Former Student Establishes Jeremy Yudkin Scholarship Fund

Jeremy Yudkin

BU alum Dr. Julia Adams (formerly O’Toole) (CAS’17, CFA’87), a former student of Professfor Jeremy Yudkin, recently established a scholarship fund in honor of her former professor. Jeremy Yudkin is Professor of Music, Co-Director of the Center for Beethoven Research,  Associated Faculty of the Department of African American Studies, Associated Faculty of the Elie Wiesel Center of Jewish Studies, and former chair of the Department of  Musicology and Ethnomusicology at Boston University. We connected with Dr. Adams to learn more about what motivated her to create this fund. 

CFA: Can you please describe your relationship with Professor Jeremy Yudkin?
Julia: I first met Dr. Yudkin when I was a graduate student at Brandeis University. Through the College Consortium Program, I was able to enroll in his course on Beethoven String Quartets. I found the class invigorating – and incredibly difficult. But with Dr. Yudkin’s approach of highlighting each student’s strengths to create collective knowledge, I came away from the class with a much better understanding of both the main topic and related subject matter. This method also built bonds between the students in the class, several of which I maintain to this day.

This experience inspired me to apply to BU to pursue my doctorate in Historical Musicology. As a BU student, I took as many courses as were available with Dr. Yudkin, including my personal favorite, Medieval Notation. Although not an early music specialist, I still use the skills I gained in that class today.

How would you describe Professor Jeremy Yudkin?
JO: Dr. Yudkin is an extremely knowledgeable and engaging lecturer. He teaches with great enthusiasm, sharing generously of his own relevant experiences. He is a scholar with prodigious breadth reflecting the scope of his many passions. But above all, Jeremy is most fervent about helping his students access the available wealth of knowledge, whether that be through academic advising, professional mentoring, or personal care and concern.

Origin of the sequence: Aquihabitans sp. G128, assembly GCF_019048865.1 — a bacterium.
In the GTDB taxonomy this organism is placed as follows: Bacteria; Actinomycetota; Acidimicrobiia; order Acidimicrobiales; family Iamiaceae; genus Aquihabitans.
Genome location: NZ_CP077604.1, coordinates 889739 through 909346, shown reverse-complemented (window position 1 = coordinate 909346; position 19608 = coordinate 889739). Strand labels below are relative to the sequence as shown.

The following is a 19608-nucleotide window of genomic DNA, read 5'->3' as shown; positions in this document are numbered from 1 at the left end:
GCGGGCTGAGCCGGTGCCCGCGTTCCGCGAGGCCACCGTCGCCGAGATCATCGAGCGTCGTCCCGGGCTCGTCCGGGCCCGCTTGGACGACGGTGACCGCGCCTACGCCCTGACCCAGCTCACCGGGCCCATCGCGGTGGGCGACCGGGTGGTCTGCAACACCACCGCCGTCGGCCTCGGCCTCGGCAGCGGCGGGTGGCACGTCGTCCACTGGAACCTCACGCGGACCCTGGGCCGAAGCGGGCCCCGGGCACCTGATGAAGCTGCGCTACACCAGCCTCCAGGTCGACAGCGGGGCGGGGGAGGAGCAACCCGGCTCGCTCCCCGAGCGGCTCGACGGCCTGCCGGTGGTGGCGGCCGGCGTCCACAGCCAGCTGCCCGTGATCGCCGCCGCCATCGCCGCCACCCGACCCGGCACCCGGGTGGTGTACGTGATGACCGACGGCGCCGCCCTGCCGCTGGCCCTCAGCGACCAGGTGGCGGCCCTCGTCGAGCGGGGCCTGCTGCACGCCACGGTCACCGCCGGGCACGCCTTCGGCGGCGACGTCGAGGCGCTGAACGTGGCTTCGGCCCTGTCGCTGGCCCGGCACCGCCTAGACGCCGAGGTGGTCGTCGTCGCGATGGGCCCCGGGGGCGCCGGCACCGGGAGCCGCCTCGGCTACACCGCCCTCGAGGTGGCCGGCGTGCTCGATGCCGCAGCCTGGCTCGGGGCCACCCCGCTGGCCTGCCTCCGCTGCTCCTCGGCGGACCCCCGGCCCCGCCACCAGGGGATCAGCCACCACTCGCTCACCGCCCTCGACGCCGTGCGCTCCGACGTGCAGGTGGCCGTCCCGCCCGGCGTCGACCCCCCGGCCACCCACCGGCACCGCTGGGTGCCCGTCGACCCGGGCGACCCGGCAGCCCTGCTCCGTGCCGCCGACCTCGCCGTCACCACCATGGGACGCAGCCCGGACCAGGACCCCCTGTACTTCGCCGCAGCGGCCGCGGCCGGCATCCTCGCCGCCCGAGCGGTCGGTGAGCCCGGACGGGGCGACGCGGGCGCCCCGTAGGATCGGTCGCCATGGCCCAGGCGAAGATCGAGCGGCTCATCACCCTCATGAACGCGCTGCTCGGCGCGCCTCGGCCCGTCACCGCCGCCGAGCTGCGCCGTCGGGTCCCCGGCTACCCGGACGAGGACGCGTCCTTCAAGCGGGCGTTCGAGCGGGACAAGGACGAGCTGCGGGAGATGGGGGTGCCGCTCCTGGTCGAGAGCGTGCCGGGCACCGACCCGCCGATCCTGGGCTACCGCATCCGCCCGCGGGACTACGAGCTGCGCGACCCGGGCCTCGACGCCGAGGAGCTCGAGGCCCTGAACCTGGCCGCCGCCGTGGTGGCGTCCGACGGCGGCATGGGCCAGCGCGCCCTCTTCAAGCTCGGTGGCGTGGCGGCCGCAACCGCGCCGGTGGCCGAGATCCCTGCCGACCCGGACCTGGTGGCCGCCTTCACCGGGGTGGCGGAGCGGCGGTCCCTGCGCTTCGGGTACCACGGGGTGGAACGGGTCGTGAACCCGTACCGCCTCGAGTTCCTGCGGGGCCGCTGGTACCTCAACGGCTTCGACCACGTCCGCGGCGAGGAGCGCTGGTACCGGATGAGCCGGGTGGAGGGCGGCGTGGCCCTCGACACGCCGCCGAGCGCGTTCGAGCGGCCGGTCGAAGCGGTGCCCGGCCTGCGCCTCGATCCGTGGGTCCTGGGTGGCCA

What lessons from Professor Yudkin’s class do you still carry with you today?
JO: That is a difficult answer, as there are so many that I carry with me today. As a professional musician and college professor, I would have to say preparedness, economy, and flexibility. I try to approach each class, rehearsal, meeting, or other endeavor with as much organized information as possible, proactively anticipating questions beyond the scope of the task at hand. Maintaining notated files on repeat topics inspires new thought while at the same time allowing great time efficiency. Finally, I am intentionally not so married to the agenda or syllabus that I miss creative or intellectual opportunities that may only happen in the moment.

Why did you decide to start this scholarship? What motivated you to launch this?
JO: At the time I was accepted into BU’s doctoral program, the University did not fund Musicology graduate students. If Dr. Yudkin had not stepped in to help me find funding – scholarships, grants, long- and short-term employment of all kinds, and teaching opportunities – I would not have been able to attend BU. And I know I am not unique in this regard. Jeremy’s impact – academically and personally – on the many types of students he encounters is far-reaching and profound.

I made a promise to myself in my first year at BU that I would find some way to honor Dr. Yudkin by “paying it forward” by helping music and musicology students that are struggling to pay for their education. Although I am still struggling to find consistent employment, I feel like the time is now to begin this effort, and I have and am committed to making future contributions. But I can’t do it alone, so I am hoping that other alumni who feel similarly – either about Dr. Yudkin, about financially-challenged students, or about music in general – will be willing to contribute to the Jeremy Yudkin Scholarship. We need to meet our $2000/year threshold for the next five years – an attainable goal that allows for gifts of all sizes and amounts.

What type of student is this scholarship best suited for?
JO: This scholarship is designed for graduate students specializing in Musicology and/or those involved in the Center for Beethoven Research that Dr. Yudkin co-founded and currently co-directs. The money may be used for research, living expenses, conferences, lessons, books – whatever the student most needs in order to successfully make the most of their education.

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